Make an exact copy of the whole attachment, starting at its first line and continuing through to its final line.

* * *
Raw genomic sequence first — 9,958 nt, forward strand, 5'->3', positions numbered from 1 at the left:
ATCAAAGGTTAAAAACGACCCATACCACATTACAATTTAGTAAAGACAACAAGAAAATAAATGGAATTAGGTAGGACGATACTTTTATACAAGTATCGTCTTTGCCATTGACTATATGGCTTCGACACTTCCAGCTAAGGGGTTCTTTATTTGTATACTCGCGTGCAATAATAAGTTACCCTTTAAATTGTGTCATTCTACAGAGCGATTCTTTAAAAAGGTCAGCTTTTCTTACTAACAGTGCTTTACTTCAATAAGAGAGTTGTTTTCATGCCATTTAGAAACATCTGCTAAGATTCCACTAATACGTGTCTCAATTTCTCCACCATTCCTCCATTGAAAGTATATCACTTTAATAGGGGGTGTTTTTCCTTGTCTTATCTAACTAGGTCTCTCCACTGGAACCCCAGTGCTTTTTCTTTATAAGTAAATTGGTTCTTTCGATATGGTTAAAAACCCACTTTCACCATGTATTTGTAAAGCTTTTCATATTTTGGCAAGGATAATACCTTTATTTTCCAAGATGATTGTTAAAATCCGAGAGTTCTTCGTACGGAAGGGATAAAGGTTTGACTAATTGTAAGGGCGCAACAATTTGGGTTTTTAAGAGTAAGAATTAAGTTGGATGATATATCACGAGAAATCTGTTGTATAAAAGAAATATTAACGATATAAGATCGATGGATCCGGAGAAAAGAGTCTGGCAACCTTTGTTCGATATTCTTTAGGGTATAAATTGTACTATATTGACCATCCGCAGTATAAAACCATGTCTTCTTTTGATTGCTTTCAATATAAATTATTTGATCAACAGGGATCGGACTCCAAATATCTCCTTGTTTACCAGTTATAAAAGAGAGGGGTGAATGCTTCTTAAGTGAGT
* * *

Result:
Raw genomic sequence first — 9,958 nt, forward strand, 5'->3', positions numbered from 1 at the left:
ATCAAAGGTTAAAAACGACCCATACCACATTACAATTTAGTAAAGACAACAAGAAAATAAATGGAATTAGGTAGGACGATACTTTTATACAAGTATCGTCTTTGCCATTGACTATATGGCTTCGACACTTCCAGCTAAGGGGTTCTTTATTTGTATACTCGCGTGCAATAATAAGTTACCCTTTAAATTGTGTCATTCTACAGAGCGATTCTTTAAAAAGGTCAGCTTTTCTTACTAACAGTGCTTTACTTCAATAAGAGAGTTGTTTTCATGCCATTTAGAAACATCTGCTAAGATTCCACTAATACGTGTCTCAATTTCTCCACCATTCCTCCATTGAAAGTATATCACTTTAATAGGGGGTGTTTTTCCTTGTCTTATCTAACTAGGTCTCTCCACTGGAACCCCAGTGCTTTTTCTTTATAAGTAAATTGGTTCTTTCGATATGGTTAAAAACCCACTTTCACCATGTATTTGTAAAGCTTTTCATATTTTGGCAAGGATAATACCTTTATTTTCCAAGATGATTGTTAAAATCCGAGAGTTCTTCGTACGGAAGGGATAAAGGTTTGACTAATTGTAAGGGCGCAACAATTTGGGTTTTTAAGAGTAAGAATTAAGTTGGATGATATATCACGAGAAATCTGTTGTATAAAAGAAATATTAACGATATAAGATCGATGGATCCGGAGAAAAGAGTCTGGCAACCTTTGTTCGATATTCTTTAGGGTATAAATTGTACTATATTGACCATCCGCAGTATAAAACCATGTCTTCTTTTGATTGCTTTCAATATAAATTATTTGATCAACAGGGATCGGACTCCAAATATCTCCTTGTTTACCAGTTATAAAAGAGAGGGGTGAATGCTTCTTAAGTGAGT